Friday, April 6, 2012

The Passion of the Christ

His the doom
Ours the mirth
when He came down to earth
Flower of Jesse's tree
born on earth to save us
Him the Father gave us.
Taken from a song I know as Cantus, which is actually more of a Christmas carol, 
but I find it to be fitting insofar as it addresses the ultimate purpose of Christ's birth.

          Such was running through my mind as we watched The Passion of the Christ.  There were quite a few things that struck me, though unfortunately most of them are forgotten now.  A few things were given a deeper meaning, thanks to the Lenten bible studies some friends of ours hosted - such as how the 30 pieces of silver was the price of a slave who was impaled; and how the teachings of Christ were really, truly radical in his time, that His listeners had never heard anything like it before.  For our part, we grow up knowing the story, even if we are not all Christians ourselves, but everyone knows the story of Jesus, everyone knows what His most basic teachings were - back then no one did.  No one knew how the story ended, or that they were even in a story at all, let alone a story that would be known by the majority of the world's population in millenia to come.  
          Christ was betrayed by a kiss, a symbol of love that was in this case completely a lie, and it struck me how similarity between this action and the actions of many today, who give away symbols of love never intending for them to signify love at all.  So many people struggle to find love and acceptance in the symbols, only to be deceived and suffer more grief and and heartbreak as a result.
          Judas could have, would have been forgiven, if he only sought to ask.  His betrayal is no more heinous than our betrayals, our sins that we commit now.  Each and every sin is a betrayal of the love and friendship of God, and yet He will forgive all, so long as we come to Him with a penitential and contrite heart.  As far as the movie goes, Judas hung  himself with not only a sin against the New Covenant, despair, on his soul, but also a sin against the Old:  the rope was taken from a dead thing, and to touch a dead thing was considered to make a man himself unclean and unworthy before the sight of God.
          Simon of Cyrene, in the movie, proclaims that he is innocent, and pressed into carrying the cross of the guilty.  Such words are soaked in irony:  it was Christ Himself who was innocent, and took upon Himself the weight and guilt of our sins so that we might not die, that Simon might not die.  Christ was carrying to Calvary Simon's sins, and Simon was blessed, so blessed, to be able to help Christ carry the load.  Simon was literally able to shoulder the Cross and help ease the burden of his sins on the shoulders of Christ.  Every time we, even in our day and age, willingly shoulder our cross we help to ease the suffering of Christ.  How blessed was Simon, to be able to actually see the result!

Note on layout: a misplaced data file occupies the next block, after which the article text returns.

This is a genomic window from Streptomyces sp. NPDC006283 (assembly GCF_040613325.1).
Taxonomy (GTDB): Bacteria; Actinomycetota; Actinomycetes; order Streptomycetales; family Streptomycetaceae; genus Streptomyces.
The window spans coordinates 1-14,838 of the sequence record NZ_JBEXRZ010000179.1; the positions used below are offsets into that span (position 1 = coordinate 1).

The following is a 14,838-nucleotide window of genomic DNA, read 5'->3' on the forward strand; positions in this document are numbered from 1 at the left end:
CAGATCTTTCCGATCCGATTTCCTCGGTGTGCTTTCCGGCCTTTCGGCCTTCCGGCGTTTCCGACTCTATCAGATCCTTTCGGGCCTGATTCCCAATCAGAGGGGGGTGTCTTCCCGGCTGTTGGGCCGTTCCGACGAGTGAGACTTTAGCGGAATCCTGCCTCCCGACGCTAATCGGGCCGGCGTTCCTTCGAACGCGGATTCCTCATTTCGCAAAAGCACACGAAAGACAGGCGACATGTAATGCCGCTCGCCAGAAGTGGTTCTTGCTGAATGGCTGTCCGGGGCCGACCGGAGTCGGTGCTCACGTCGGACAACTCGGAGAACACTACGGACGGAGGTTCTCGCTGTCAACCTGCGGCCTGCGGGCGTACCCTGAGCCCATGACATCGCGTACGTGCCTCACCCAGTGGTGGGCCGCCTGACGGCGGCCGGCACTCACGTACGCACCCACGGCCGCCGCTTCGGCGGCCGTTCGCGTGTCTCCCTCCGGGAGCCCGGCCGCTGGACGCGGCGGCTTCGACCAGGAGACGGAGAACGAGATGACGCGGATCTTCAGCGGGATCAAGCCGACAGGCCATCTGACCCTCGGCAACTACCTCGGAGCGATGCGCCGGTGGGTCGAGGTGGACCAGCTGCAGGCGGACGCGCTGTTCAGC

Is airiu!
Who hangs from yonder passion tree?
Your Son, dear Mother, 
do you not know Me?

Judas, James and John
Have you seen my only Son?
Ochon!  My eyes are blind!
Ochon!  My heart is wrung!
More from Cantus.

          What to say of Mary, and her participation in the Passion of her Son?  Her pain hit a more personal vein this viewing, knowing that I am also a mother, and though my child most likely will not suffer such as Christ did, I know they will have crosses of their own to bear, and there will be nothing I can do to help them.  Mary's own Flesh was most surely crucified that day on Calvary; and she needed the redemption of this sacrifice as well. For if Christ were not to have come into the world, she would not have been immaculately conceived, and would have been born into original sin like the rest of us.  
           For the purposes of the movie, the "devil" is seen across the street during the Way of the Cross by our Blessed Lady, and it occurred to me that she must have been tempted, too.  And, though she was the most perfect human being to walk the earth, she could have fallen, just as Adam and Eve before her fell.  All it would have required was for her to say "No, Lord, I cannot, will not go through this suffering.  Give unto You my only Child?  My Son, whom You have given me?  I cannot; I will not."  For her fiat was not just a "yes" to bearing the Son of God, it was also an affirmation that she would partake of His life and follow it until the end.  In her fiat she said "yes" to raising the Son; "yes" to following His teachings; "yes" to walking with Him wear He went; "yes" to being with Him in His Passion; "yes" to being with Him at His most inhumane death.  There are a couple of times in the movie, when it seems as though Christ might not have the strength to pick Himself up and carry on - then He sees His Mother, willing along with Himself:  "Not my will, but Thine, O Lord."

Ia airiu agus ochon!
Sad I am 'til You return,
to have You at the break of dawn!
Ochon airiu!  Without You!

          There is much suffering, pain, anguish, and loneliness which was experienced that first Good Friday, and many understandably seek to shrink back, run, deny like the Apostles did, away from the Truth that was present that day, and is still present today.  But, as our good Fr. Fasano says:  "You cannot come to Easter Sunday without first passing through Good Friday."  Even in the midst of all their despair, the Apostles were left with a little bit of hope, though perhaps they did not understand fully until the day of the Resurrection.  So, too, are we also left with hope, looking to the rising Son, from whom is all salvation.   

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